As the title implies, this segment deals with urbanization.
In the book, Galbraith makes this point, one that we don't hear much these days:
As a legacy of classical liberalism there is a marked unwillingness to socialize design, to specify overall architectural styles to which the subordinate units must conform. It is an unjust interference with property rights and personal preference. But there is no place where the substitution of social for classical liberal expression is more urgent and where, paradoxically, the result serves better the classical utilitarian goal of the greatest good for the greatest number.He also makes this historical point about the evolution of cities:
The interference with property rights is real. One solution lies in extending the public ownership of urban land. This too accords with the inherently social character of the city and the inescapably socialist character of housing. I've long wondered why European socialists or American liberals, when gathering on occasions of high ceremony to affirm their faith , give so little attention to the public ownership of urban land. For no other form of property is the public case so clear.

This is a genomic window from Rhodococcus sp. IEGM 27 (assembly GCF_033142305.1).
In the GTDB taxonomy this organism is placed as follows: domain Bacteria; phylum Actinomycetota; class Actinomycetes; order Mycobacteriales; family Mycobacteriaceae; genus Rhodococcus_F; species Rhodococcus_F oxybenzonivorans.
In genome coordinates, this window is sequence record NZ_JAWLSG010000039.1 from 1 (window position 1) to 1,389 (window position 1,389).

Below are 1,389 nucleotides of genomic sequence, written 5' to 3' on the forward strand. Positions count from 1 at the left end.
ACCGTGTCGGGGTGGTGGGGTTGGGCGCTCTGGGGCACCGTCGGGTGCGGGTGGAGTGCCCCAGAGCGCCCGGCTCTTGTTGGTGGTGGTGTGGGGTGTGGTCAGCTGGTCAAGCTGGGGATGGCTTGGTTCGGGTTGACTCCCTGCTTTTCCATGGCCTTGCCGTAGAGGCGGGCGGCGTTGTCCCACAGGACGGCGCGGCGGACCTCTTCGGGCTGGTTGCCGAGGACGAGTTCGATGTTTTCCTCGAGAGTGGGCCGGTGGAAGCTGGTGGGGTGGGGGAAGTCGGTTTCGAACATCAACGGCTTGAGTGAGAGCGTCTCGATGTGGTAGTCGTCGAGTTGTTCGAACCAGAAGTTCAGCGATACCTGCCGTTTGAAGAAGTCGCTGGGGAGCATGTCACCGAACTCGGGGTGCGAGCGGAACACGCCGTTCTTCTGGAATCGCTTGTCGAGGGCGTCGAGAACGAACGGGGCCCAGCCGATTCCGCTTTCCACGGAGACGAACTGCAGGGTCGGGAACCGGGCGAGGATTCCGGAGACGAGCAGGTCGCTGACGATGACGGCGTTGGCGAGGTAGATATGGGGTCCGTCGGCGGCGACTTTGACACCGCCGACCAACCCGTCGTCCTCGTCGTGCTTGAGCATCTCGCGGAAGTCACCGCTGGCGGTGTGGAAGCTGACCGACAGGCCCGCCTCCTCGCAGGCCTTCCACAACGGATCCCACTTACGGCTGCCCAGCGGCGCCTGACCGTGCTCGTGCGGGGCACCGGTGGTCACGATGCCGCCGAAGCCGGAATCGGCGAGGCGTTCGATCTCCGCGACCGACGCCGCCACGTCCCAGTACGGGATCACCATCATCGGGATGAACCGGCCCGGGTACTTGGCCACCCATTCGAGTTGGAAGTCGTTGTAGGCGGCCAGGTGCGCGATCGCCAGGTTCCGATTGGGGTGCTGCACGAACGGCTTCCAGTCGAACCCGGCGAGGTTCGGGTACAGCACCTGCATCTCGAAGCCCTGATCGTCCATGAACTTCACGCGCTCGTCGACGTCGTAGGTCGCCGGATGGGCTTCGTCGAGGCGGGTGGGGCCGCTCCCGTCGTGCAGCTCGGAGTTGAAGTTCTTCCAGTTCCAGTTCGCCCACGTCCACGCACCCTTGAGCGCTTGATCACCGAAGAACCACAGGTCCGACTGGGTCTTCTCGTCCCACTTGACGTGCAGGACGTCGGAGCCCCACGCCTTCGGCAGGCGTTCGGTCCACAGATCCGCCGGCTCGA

With the Industrial Revolution the Industrial City became synonymous with the city. In consequence, the very connotation of the word city changed. Before 1776, the word had an overtone of grandeur. Dick Whittington's first glimpse of London was of the promised land. Dr. Johnson was even more affirmative : "No, Sir, when a man is tired of London, he is tired of life; for there is in London all that life can afford." The American Republic was launched in Philadelphia, then the second largest city in the English-speaking world. It was regarded by all as beautifully planned and admirably built, and what was then built is so regarded today. This was near the end of urban beauty; soon thereafter a reference to a city became a reference to something not grand, not beautiful, not even solid but something mean, ill-built and dirty. The Industrial City became the characteristic city, and all cities came to be thought somewhat sordid.Tags: age of uncertainty, john kenneth galbraith